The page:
Author: Hubbard, L. R.
Book title: Science of Survival
Publication date: 1951
Location: Los Angeles, California
Publisher: Bridge Publications, Inc.
Description: Hubbard discusses the dangers of narcosynthesis, advising that medical doctors often issue sedatives without telling their patients.
The processing methods which raise a person on the tone scale are so very simple to apply that one wonders, or perhaps does not wonder, at the continued insistence on destructive “therapies” in institutions. These institutions often use sedatives, and yet one of the worst things that an individual who is in a disturbed state can be given is a sedative; it makes him quieter and less dangerous but it also makes him less able. Furthermore, an individual under sedation receives sounds and sights in his environment as positive suggestions and therefore is continually receiving new locks and more enturbulence, although it may appear momentarily that his condition is better. A preclear must never be audited under sedation. This is a strong injunction, since preclears audited under sedation or under the influence of alcohol become worse, and a psychotic treated when he is under such influence (as in narcosynthesis*) may very well have all of his free theta enturbulated and so be sent into a “permanent” break. The auditor should be very careful when working with anyone to ascertain whether or not that person is taking any drugs, since medical doctors will very often issue sedatives to patients without telling the patient that he is taking a sedative.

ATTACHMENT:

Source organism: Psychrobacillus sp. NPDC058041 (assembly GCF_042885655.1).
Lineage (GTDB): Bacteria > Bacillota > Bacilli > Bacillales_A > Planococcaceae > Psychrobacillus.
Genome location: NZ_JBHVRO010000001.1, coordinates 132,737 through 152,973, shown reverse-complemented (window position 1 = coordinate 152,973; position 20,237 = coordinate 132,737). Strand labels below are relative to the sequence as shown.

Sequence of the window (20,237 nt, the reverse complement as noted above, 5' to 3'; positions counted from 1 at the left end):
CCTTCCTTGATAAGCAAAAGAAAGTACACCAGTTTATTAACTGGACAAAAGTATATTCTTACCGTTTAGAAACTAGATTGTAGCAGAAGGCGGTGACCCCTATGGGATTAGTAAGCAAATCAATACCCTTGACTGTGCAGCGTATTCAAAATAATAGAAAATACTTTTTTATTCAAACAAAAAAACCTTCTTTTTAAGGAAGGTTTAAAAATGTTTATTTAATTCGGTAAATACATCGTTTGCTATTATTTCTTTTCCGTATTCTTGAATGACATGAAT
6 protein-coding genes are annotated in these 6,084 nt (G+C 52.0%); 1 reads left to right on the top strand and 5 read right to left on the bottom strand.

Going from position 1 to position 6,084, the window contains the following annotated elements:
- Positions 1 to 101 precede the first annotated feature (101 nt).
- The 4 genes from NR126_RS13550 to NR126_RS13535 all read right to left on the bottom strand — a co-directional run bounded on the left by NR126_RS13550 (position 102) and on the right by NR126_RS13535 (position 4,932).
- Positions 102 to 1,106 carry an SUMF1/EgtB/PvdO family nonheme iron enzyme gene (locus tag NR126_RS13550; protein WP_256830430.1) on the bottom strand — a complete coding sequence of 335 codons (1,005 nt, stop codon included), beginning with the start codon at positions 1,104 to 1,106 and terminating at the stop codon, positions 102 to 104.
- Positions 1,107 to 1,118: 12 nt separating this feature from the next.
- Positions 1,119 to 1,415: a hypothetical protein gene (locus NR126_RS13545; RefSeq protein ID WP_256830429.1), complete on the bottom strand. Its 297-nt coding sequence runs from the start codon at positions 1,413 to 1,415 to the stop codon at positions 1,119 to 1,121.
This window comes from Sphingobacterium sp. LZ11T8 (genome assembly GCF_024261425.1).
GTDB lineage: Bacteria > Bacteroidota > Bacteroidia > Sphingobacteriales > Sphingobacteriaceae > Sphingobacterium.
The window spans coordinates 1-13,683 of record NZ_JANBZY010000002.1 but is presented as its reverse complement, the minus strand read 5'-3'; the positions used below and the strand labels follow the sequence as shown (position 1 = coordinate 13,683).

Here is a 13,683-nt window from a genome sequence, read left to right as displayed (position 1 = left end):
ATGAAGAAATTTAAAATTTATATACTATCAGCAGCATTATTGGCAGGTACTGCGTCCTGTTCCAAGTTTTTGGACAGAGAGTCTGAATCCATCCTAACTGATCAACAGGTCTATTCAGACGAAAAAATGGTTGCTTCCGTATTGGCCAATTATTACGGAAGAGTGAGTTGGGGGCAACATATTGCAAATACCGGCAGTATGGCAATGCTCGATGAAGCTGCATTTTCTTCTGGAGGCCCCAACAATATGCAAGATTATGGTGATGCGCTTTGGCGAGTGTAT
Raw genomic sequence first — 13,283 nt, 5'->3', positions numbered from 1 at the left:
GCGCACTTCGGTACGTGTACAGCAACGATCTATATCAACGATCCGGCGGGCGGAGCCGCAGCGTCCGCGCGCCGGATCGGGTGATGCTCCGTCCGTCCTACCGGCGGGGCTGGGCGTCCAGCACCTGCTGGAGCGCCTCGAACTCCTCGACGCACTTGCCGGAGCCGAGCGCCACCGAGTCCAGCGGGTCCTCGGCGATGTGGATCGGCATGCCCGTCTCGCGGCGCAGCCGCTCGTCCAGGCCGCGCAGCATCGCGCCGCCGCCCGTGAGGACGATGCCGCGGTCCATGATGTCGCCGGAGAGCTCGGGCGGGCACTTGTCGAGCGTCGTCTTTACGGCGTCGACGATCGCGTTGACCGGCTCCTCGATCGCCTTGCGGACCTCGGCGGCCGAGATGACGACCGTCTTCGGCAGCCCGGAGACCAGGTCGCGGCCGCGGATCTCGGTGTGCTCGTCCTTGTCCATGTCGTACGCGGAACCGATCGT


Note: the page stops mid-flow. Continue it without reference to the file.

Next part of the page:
* narcosynthesis: drug hypnotism; the practice of inducing sleep with drugs and then talking to the patient to draw out buried thoughts.
Hubbard, L. R. (1951). Science of Survival (1989 ed.). Los Angeles: Bridge Publications, Inc.